By the final buzzer, Pinson’s left forearm was bleeding, a cut that will almost certainly turn into a scar — a reminder that, yes, he really did leave it all out there.
Just as he promised.
Jenkins stood doubled over, his hands on his knees to steady himself. The emotions he felt surprised him — he didn’t cry last year when his own team had won the title on his stunning shot. But here he was, crying for his brother, Nate Britt, and his brother’s teammates, who all finally got their redemption … from an excruciating loss that he’d been responsible for.
Britt understood all season long that he could never escape that. He’d always see highlights of The Shot, or get asked about it. He’d known his brother — Britt’s parents were Jenkins’s legal guardians at one point, and they all still celebrate holidays together — had the ultimate one-up on him.
Though Britt wanted to use last year’s loss to motivate himself and his teammates, he didn’t dare let himself imagine what winning a game like that could feel like. “Every time I tried to think about us winning it, I could only think about last year’s outcome,” Britt said.
Kris Jenkins, watching his brother Nate Britt win his own national championship: pic.twitter.com/CPJckN5ROj— Nicole Auerbach (@NicoleAuerbach) April 4, 2017
But now, as he sat on the opposite end of that kind of result — a winner this time, part of the 2017 national champion team — Britt let himself off the hook.
“Kris can jab at me about him hitting the shot now; I don’t care,” Britt said, smile as wide as his ears. “Big brother got a ring, now I’ve got a ring. It’s all good now. …
“We’re living the dream right now. I can’t complain about anything for the rest of my life now.”
Said Jenkins: “We’ve got two national championships in the family now. … He deserves it. He deserves all of it.
The Hall of Fame coach hobbled around the court, stepping in, on and around bits of blue confetti and yellow streamers. He’d been mobbed by his players already — repeatedly — and he was looking for his family, who had just been handed passes that allowed them on the court for the postgame trophy celebration.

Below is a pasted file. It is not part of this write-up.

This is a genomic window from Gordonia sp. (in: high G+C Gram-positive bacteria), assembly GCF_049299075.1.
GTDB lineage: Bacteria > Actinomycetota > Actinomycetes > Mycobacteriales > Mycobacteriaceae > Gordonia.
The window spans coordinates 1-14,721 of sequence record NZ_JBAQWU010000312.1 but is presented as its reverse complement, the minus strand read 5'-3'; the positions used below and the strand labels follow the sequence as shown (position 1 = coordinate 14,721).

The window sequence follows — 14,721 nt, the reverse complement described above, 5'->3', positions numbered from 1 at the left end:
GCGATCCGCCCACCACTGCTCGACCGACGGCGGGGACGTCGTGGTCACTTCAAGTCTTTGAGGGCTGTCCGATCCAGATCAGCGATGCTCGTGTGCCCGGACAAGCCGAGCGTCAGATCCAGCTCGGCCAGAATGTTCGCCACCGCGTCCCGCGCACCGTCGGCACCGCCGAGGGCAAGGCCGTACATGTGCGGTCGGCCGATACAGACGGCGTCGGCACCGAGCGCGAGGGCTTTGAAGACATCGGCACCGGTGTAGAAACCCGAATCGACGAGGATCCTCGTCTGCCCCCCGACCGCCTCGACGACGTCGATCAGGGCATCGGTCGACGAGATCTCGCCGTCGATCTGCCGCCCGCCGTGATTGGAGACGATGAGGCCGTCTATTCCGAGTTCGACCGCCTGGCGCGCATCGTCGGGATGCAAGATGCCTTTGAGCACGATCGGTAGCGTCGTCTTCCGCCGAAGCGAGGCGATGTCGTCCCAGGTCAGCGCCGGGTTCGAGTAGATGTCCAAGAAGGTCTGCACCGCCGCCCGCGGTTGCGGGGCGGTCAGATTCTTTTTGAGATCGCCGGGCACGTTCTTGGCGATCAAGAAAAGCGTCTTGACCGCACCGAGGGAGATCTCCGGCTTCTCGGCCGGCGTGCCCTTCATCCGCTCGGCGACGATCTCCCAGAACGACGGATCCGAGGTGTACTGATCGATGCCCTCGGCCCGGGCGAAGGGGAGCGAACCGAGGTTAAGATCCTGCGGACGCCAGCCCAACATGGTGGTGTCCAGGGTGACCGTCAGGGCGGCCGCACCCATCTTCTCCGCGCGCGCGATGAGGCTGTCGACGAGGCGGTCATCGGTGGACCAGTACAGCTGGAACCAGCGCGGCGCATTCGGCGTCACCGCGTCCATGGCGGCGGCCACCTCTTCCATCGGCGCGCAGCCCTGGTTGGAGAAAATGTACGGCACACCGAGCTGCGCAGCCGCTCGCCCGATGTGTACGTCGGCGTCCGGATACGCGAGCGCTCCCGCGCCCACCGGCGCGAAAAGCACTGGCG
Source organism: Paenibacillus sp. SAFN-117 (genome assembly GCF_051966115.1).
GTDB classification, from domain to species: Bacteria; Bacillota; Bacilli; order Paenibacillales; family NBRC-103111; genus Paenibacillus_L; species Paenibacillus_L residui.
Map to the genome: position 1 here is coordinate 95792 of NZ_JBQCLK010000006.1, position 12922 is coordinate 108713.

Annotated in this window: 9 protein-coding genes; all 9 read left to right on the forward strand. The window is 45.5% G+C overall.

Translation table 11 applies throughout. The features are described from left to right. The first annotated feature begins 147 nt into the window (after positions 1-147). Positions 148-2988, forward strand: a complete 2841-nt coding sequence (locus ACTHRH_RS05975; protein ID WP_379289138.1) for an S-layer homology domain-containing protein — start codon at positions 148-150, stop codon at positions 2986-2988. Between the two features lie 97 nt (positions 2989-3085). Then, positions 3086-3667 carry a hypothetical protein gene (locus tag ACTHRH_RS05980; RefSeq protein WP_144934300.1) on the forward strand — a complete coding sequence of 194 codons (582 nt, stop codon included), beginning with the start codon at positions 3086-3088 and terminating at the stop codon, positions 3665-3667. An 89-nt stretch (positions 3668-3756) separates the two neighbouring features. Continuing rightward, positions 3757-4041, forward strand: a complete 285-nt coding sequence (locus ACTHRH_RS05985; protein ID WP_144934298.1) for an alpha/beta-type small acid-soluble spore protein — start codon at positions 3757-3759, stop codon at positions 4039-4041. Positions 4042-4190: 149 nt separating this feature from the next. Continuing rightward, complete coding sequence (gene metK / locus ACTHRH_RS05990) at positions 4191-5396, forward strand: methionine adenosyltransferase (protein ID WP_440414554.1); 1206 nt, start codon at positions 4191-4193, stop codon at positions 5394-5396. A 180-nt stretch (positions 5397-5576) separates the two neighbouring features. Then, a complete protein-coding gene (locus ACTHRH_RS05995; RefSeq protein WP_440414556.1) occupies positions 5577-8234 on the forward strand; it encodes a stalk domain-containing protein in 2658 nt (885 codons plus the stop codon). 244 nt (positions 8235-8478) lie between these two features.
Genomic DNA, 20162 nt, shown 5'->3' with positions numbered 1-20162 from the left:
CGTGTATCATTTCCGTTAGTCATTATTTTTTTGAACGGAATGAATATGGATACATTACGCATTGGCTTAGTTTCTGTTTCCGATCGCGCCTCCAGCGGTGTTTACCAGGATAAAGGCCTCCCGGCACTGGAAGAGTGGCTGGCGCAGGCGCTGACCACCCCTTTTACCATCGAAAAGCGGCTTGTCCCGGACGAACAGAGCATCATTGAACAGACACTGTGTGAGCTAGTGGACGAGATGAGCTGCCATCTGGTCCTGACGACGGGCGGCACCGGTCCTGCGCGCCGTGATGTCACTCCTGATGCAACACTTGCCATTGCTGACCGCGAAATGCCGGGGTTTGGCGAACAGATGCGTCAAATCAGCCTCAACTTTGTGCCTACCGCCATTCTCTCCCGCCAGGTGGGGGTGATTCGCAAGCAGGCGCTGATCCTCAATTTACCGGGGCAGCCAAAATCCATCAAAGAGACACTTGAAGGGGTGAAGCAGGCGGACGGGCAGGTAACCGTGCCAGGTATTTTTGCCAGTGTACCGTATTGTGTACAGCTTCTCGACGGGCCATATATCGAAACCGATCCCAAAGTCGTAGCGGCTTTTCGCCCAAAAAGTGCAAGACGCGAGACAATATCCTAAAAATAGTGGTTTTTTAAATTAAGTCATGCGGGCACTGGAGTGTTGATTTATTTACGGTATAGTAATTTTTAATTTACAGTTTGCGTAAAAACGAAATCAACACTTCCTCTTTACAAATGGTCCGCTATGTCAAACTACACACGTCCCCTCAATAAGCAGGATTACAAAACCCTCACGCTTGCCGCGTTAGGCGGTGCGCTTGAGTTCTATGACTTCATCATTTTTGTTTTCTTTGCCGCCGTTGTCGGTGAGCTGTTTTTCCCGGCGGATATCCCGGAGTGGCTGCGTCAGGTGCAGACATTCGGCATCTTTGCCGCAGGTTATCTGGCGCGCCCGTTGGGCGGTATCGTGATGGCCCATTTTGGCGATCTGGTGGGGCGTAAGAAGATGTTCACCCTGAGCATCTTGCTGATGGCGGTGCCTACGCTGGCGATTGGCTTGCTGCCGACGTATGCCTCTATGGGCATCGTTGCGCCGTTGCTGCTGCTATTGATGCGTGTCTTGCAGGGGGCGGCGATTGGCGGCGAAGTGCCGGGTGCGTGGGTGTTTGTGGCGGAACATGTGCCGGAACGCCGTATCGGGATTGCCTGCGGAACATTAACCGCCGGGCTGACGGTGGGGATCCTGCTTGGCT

Williams knelt down next to his two grandchildren, so he could look them in the eyes. He gave the youngest, Court, a hard time.
“You were jumping around, celebrating too hard that you lost a tooth?” Williams asked, wide-eyed.
Court blushed and shook his little head. Williams grinned.
The feeling of inadequacy Williams felt a year ago will always stick with him. He said he’s never felt worse than he did when he walked into his losing locker room almost exactly a year ago.
But let’s be clear: This championship helps the hurt. It might not erase it completely but it sure offsets quite a bit.
And perhaps it’s simply a product of recency bias, but Williams said late Monday night that this might be the sweetest of his three national championships.
“I mean, 351 teams start out thinking that maybe we could do that,” Williams said. “Some of them are more realistic than others, but even the ones that have no chance, they think of that moment. So they're all extremely special. I've been very, very lucky.
“But I'd say this one is probably more special because it's been a journey for the last three or four years of trying to do something, trying to do something, trying to do something.”
Sean May couldn’t quite explain it, so he tried to show it: The group chat he still has with 13 of his teammates from the 2005 North Carolina team that won it all. To him, it symbolizes the idea of ties that bind even tighter and more permanently when there’s a championship attached to them.
“Knowing what me and my teammates went through,” said May, who currently serves as both North Carolina’s director of player personnel and an assistant to the head coach. “I told these guys earlier there’s just something about winning this that’s different, that will connect them. I wanted them to experience that. I was emotional after the game because I could see exactly what we went through.
“There’s a bond that happens when you win it. I can’t explain it. I don’t know why. Maybe it’s just the completion of it, knowing that every team in America didn’t win their last game and you did.”
May had been sending the current players text messages before each game. He reminded them how proud he was of them, and how important it was to play for each other. He told them the only thing left to do was pull up a seat to the table he and his teammates had joined more than a decade ago.
“There are great teams in Carolina history, but there’s a back room for the champions,” May said. “For them to pull their seat up to the table — now when they mention the great teams, they’ll mention them.”